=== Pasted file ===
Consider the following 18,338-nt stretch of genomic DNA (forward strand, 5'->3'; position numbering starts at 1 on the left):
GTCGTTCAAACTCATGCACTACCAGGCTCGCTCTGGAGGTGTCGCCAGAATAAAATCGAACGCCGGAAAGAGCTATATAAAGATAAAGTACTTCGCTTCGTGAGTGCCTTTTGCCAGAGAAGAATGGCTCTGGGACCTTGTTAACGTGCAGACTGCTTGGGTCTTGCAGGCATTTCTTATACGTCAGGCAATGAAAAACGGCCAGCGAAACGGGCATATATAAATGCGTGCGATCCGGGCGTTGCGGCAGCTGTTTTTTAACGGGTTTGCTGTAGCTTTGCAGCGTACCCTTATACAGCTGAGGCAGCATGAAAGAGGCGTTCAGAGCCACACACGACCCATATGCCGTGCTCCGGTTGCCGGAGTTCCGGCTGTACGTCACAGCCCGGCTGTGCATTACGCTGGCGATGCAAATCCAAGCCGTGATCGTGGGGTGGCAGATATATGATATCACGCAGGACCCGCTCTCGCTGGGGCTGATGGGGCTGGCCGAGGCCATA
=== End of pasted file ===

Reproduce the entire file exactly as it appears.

Consider the following 18,338-nt stretch of genomic DNA (forward strand, 5'->3'; position numbering starts at 1 on the left):
GTCGTTCAAACTCATGCACTACCAGGCTCGCTCTGGAGGTGTCGCCAGAATAAAATCGAACGCCGGAAAGAGCTATATAAAGATAAAGTACTTCGCTTCGTGAGTGCCTTTTGCCAGAGAAGAATGGCTCTGGGACCTTGTTAACGTGCAGACTGCTTGGGTCTTGCAGGCATTTCTTATACGTCAGGCAATGAAAAACGGCCAGCGAAACGGGCATATATAAATGCGTGCGATCCGGGCGTTGCGGCAGCTGTTTTTTAACGGGTTTGCTGTAGCTTTGCAGCGTACCCTTATACAGCTGAGGCAGCATGAAAGAGGCGTTCAGAGCCACACACGACCCATATGCCGTGCTCCGGTTGCCGGAGTTCCGGCTGTACGTCACAGCCCGGCTGTGCATTACGCTGGCGATGCAAATCCAAGCCGTGATCGTGGGGTGGCAGATATATGATATCACGCAGGACCCGCTCTCGCTGGGGCTGATGGGGCTGGCCGAGGCCATA